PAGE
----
Farm Progress

It’s Christmas time – from a tree grower’s perspective

Cary Blake 1, Editor

December 12, 2014

2 Min Read

Halleluiah, its Christmas time. The weather has cooled (too little or too much depending on where you live). In less snow-covered areas, fallen leaves on the ground create a distinctive nature-made ‘crunch’ sound when walked upon.

For many folks, the yuletide season focuses in part on the Christmas tree. The popular song “Oh Christmas Tree” was written by German Ernhst Anschütz and published in 1824 – that’s almost 200 years ago.

I’ve proudly walked many circles around Christmas trees as a grower – from planting seedlings, to shearing trees only Charlie Brown would decorate into near-perfect versions – to managing pests and diseases during the year.

The Blake family’s Christmas tree heritage is proud and rich - Christmas tree growers from the 1960s through the early 2000s until family health issues led to its closure.

For those 40 years, God blessed us with green thumbs and shared his touch in the farm, the first “U-Cut” commercial Christmas tree operation in Mississippi. Varieties including Eastern red cedar, Arizona cypress, and several fast-growing pine types dotted the hilly landscape.

My brothers and sisters and I learned our strong work ethic from farming trees – a true gift from our parents to prepare us for future responsibilities.

Growing Christmas trees was hard, year-round work; not just a fall seasonal job. This was complicated by hot, humid sticky summer days when the state’s unofficial bird – the mosquito – nipped at the body from head to toe and places you hadn’t seen in a while.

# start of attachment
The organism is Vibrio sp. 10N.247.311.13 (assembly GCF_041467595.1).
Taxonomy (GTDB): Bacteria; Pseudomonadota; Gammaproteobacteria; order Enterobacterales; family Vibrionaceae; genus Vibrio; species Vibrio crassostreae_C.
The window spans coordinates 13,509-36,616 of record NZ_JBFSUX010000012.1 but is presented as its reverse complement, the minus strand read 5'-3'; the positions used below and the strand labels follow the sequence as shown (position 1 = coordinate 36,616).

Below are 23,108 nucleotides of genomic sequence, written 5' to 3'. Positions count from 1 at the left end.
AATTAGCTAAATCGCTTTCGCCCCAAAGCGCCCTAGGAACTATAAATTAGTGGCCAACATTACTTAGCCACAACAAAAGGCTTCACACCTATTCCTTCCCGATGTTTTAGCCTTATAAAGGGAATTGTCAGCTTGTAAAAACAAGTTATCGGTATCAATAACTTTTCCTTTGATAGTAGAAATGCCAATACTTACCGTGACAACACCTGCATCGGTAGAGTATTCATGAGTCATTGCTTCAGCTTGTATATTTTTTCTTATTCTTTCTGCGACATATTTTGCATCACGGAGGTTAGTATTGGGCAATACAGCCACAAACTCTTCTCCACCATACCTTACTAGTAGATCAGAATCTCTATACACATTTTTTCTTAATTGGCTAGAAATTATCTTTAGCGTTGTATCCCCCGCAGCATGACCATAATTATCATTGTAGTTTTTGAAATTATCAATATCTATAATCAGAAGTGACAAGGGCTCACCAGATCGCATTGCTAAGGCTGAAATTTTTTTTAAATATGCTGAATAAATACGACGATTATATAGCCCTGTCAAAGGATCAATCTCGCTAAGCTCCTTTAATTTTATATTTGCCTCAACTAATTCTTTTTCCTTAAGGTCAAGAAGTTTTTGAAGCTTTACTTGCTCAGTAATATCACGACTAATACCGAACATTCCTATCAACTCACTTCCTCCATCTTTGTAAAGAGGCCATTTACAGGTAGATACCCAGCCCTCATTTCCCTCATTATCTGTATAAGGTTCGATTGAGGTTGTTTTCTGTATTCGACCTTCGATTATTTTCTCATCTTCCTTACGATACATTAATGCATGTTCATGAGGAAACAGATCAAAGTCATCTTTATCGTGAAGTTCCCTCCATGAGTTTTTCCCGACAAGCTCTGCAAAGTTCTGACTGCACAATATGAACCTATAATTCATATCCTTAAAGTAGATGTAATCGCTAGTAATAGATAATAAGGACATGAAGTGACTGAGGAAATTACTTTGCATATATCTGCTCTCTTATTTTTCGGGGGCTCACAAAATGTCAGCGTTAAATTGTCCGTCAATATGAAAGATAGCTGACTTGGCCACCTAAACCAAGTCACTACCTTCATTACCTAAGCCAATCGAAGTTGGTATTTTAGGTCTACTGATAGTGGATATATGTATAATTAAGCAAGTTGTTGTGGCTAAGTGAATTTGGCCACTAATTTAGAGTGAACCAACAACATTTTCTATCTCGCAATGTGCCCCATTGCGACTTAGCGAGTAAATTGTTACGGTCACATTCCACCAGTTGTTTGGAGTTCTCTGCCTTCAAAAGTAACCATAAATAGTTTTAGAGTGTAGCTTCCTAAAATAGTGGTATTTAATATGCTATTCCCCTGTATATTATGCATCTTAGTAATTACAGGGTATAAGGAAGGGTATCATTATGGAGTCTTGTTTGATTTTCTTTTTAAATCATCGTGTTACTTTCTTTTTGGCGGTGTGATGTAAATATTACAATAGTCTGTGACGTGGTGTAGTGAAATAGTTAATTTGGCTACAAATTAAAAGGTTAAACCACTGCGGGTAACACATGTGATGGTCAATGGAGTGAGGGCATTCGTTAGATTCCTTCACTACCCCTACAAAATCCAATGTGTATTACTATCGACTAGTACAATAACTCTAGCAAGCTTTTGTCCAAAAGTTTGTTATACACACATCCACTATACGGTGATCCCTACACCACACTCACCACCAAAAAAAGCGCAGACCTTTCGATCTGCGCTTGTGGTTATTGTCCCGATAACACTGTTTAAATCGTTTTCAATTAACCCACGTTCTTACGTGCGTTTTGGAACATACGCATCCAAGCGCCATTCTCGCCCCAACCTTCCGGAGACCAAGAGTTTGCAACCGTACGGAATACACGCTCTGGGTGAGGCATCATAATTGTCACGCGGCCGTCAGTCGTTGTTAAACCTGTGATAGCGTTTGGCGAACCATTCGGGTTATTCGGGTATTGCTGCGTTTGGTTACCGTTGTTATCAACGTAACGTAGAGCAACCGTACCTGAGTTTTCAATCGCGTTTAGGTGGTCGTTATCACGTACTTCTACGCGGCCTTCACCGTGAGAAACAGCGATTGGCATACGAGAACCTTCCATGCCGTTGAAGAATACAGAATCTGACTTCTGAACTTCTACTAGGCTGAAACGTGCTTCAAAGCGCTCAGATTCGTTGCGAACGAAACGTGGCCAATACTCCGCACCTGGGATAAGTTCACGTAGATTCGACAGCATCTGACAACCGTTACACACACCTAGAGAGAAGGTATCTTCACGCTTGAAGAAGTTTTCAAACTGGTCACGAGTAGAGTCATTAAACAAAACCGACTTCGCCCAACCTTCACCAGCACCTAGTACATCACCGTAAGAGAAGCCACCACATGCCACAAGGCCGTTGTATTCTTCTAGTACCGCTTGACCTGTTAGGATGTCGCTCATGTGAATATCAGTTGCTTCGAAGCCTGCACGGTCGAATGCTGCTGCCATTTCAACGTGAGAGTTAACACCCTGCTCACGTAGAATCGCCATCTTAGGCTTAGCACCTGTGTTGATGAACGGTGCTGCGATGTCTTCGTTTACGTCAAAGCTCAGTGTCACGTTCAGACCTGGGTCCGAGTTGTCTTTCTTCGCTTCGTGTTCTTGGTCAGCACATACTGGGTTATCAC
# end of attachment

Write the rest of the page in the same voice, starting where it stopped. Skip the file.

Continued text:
Simply walking through the tree plots could suddenly stir up a scream. Suddenly, shoes, socks, and legs could be covered with fire ants with ADD; inflicting burning pain for hours. There is a reason the tenacious insects are called FIRE ants.

Another challenge was planting young seedlings in the ground on 30-degree days in January amid rain, sleet, and occasional inches of snow. Drought took a heavy toll too many years.

Some regular customers would come to the farm months before Christmas to tag (save) their perfect Christmas tree for later yuletide cutting.

Other families came out the day after Thanksgiving through Christmas Eve, spending hours searching for the perfect tree, enjoying picnic lunches, strolling through the woods and valleys. A sudden yell usually meant a ‘perfect tree’ was found, or fire ants.

With saw in hand, customers slowly gnawed at the lower tree trunk, eventually followed by the family’s sudden ‘T-I-M-B-E-R’ yell as the tree met the ground.

One of my Dad’s favorite responsibilities was an opportunity to educate folks on the importance of trees to people and the earth. Gathered around a campfire, folks tuned in closely to his message while enjoying toasted marshmallows.

In summary, the world today certainly has its list of problems, yet it’s simply amazing how a simple decorated Christmas tree - real or artificial – can bring out the best in us and generate peace and hope.

Merry Christmas and God bless! 

About the Author(s)

Cary Blake 1

Editor, Western Farm Press

Cary Blake, associate editor with Western Farm Press, has 32 years experience as an agricultural journalist. Blake covered Midwest agriculture for 25 years on a statewide farm radio network and through television stories that blanketed the nation.
Blake traveled West in 2003. Today he reports on production agriculture in California and Arizona.
Blake is a native Mississippian, graduate of Mississippi State University, and a former Christmas tree grower.

Subscribe to receive top agriculture news
Be informed daily with these free e-newsletters

You May Also Like